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Abstract Detail

Ecological Section

Pendleton, Rosemary [1], Pendleton, Burton K. [1].

Seed heteromorphism in Cryptantha section Krynitzkia: geographic patterns, germination, and dispersal.

The Krynitzkia section of Cryptantha contains all annual North American species. Most species produce 4 equal nutlets per flower, but some are heteromorphic; 3 nutlets readily dispersing while one remains attached to and disperses with the calyx. In still others, the number of nutlets per flower has been reduced from four to one. The relative distributions of single-, homomorphic- and heteromorphic-seeded species differ. Patterns in geographic distribution are likely related to geographic weather patterns and environmental heterogeneity. Single-seeded species occur in the far western United States, generally at lower altitudes, where summers are hot and dry and precipitation comes mainly during the winter months. Homomorphic species are proportionately more common at higher latitudes and elevations where soil moisture may be more abundant and predictable. In contrast, heteromorphic seed producers occur in the interior west, the highest proportion occuring in Kansas and Oklahoma, with declining frequency as one moves west. Heteromorphic-seeded species may be associated with early summer storm patterns occurring where warm moist Gulf air meets cold Canadian air and dry air from the Rockies, creating a bimodal moisture pattern. We have studied germination and dispersal patterns in the heteromorphic annual, Cryptantha crassisepala. Deciduous nutlets germinate to a higher percentage and at a faster rate. They also have a have broader temperature range for germination. Data suggest a High Risk-Low Risk strategy, with persistent nutlets being more conservative in germination. Persistent nutlets have approximately 3 times the mass, and are consistently more dormant than deciduous nutlets. They also disperse further, whether by wind-caused tumbling or attachment to animal fur. Once germinated, persistent nutlets have greater survival rates, flower earlier, and produce more seed. Additional data on seed banking and emergence phenology should produce sufficient data for the modeling of dual fitness sets.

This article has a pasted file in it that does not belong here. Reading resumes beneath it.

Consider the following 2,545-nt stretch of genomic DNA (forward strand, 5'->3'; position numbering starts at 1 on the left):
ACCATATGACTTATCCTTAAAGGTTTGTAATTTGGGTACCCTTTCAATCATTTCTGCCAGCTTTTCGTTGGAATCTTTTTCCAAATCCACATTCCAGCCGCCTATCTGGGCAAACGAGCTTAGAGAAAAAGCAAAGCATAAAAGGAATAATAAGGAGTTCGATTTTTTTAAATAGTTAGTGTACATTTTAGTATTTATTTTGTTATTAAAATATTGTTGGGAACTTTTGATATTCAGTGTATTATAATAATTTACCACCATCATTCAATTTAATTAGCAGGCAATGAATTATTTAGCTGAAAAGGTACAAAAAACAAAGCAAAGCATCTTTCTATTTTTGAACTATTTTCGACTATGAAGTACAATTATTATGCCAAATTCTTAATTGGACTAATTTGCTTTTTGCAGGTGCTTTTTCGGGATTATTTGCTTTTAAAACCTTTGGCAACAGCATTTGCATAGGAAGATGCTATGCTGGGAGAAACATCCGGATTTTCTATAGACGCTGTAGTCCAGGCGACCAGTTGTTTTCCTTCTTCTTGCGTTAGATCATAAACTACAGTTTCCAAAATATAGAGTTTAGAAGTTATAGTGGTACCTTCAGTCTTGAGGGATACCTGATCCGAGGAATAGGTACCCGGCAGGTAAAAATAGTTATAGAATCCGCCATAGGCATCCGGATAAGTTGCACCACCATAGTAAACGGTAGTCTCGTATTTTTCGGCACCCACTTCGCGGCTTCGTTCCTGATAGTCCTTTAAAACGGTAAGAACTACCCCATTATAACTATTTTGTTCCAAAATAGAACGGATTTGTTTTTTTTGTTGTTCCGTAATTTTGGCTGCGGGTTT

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1 - USDA Forest Service, Rocky Mountain Research Station, 333 Broadway SE, Suite 115, Albuquerque, New Mexico, 87102-3497, USA


Presentation Type: Poster:Posters for Sections
Session: P
Location: Ball Room & Party Room/SUB
Date: Monday, July 28th, 2008
Time: 12:30 PM
Number: PEC009
Abstract ID:221

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